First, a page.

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Wednesday, 20 June 2007
We Can all Contribute to Biodiversity


Chicago Sun-Times

By Nancy Clifton

It's feels like spring! The garden tasks increase as the air and soil temperatures rise. When planning your garden consider the role of conservation and its long-term effects. It's a global concern, yet as an individual there are many ways to help support the many groups involved in promoting plant biodiversity. Aspects of conservation include restoration, education, research programs on native plant communities, seed banking, population genetics, rare- and invasive-plants monitoring, soil ecology and plant reproductive biology. If it all sounds very scientific, it is! To understand more about conservation, what the Garden is doing and what you can do, visit the Garden's Web site.

Restoration of natural ecosystems is more a study of the past and how to mimic it on manipulated land. What was once native or pristine land has been altered by man by the introduction of nonnative plants, animals, insects and other species, especially in our woodland, river and prairie ecosystems.

When restoring natural areas, it's important to determine which plants are truly native and how they can be restored and replanted again. Characteristics that improve survival in restored habitats are dependent on the natives' genetic adaptations.

Education is needed to train our future scientists. We have a need for trained personnel in conservation, especially botanists to study plant evolution or plant "genealogy."

Research covers many areas, including breeding programs and plant evaluation before commercial introduction. It is crucial to avoid growing and marketing potentially invasive plants. Plant breeders, growers and homeowners continually seek new plants that are hardy and adaptable selections for the landscape. The impact of any new introductions on the local flora is important.

Monitoring rare and invasive plants is needed. The study of rare plants is essential to see how populations are surviving when threatened by development, invasive plants, pollution or other environmental forces. Invasive plants threaten many of our natural areas. To reclaim this land, we have to manage, remove and reduce nonnative flora.

Soil ecology is also part of the native plant restoration process. Many areas no longer have "natural" soils. Local soils have been manipulated so much by construction, farming and soil movement, that there are very few native or natural soils. Even in natural areas, the soils have been disrupted by invasive plants, animals and even nonnative earthworms. Buckthorn is one of our major invasive nonnative plants in wooded areas.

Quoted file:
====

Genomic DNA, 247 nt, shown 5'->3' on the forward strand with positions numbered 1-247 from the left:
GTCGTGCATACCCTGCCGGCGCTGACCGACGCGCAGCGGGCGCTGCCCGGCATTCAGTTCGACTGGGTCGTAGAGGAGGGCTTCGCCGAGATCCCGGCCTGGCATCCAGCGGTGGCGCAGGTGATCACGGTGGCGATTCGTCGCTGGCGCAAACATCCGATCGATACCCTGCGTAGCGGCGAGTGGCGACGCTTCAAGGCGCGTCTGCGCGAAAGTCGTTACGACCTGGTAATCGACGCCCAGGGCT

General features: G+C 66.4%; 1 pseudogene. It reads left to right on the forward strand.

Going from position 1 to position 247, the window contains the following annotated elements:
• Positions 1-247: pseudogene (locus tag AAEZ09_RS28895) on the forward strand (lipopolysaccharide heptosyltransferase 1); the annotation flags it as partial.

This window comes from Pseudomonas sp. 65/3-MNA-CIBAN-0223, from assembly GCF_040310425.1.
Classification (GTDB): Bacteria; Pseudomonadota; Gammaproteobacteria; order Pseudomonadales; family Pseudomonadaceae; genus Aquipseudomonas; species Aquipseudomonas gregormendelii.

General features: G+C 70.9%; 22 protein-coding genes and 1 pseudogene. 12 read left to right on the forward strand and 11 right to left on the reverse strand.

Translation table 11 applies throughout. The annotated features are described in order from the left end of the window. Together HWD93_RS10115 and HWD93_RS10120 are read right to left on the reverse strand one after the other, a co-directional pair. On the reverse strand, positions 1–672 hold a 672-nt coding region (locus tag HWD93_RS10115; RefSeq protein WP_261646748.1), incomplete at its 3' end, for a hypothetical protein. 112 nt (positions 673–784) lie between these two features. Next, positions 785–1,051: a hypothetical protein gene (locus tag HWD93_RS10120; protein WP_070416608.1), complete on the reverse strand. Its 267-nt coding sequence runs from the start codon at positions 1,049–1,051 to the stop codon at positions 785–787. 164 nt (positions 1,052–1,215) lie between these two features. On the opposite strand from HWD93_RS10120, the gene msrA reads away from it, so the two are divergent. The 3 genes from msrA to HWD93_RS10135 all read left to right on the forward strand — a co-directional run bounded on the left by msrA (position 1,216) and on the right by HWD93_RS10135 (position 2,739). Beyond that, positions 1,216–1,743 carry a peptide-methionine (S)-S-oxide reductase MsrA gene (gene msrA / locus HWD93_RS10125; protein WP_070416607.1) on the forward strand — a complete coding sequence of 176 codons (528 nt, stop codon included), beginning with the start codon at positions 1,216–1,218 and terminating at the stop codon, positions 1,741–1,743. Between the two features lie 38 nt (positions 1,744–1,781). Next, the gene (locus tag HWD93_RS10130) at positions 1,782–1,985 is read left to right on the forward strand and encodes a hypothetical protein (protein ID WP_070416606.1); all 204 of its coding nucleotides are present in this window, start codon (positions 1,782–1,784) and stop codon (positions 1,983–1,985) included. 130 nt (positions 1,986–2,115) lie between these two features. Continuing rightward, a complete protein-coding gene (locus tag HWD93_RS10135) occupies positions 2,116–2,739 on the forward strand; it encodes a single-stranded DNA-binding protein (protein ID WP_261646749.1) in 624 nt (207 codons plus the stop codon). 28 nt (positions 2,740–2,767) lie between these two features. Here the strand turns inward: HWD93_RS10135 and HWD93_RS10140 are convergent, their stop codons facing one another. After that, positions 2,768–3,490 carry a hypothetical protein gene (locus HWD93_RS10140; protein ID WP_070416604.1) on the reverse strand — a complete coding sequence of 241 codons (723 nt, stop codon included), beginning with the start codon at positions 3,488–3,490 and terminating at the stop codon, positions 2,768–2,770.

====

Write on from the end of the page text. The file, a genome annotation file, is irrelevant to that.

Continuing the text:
Seed banking is an investment in the future. The Seeds of Success project is an international endeavor to collect and store seeds from 10 percent of the world's flora by 2010 for a total of more than 24,000 species. The Chicago Botanic Garden is one of the members collecting 1,500 species of tallgrass prairie species from the Midwest and Great Plains to assist this amazing project.

What can you do to help? Practice conservation methods to reduce the impact of your daily living on the environment.

- Recycle. Bring reusable cloth bags to the grocery store and return the paper and plastic bags used by stores; they cause a great deal of litter. Compost your garden waste.

- Avoid using chemicals in your yard. Select your plants carefully and use natives when possible. Shop carefully to select plants that are not invasive or rare (some rare and native plants are harvested from the wild). Reduce the amount of turf and the resources needed to maintain it. Water plants only when needed. Use organic fertilizers and practice cultural methods to keep plants healthy. Remove invasive plants, such as garlic mustard, buckthorn and other nonnatives threatening our local flora.

Nancy Clifton is horticultural writer at the Chicago Botanic Garden.

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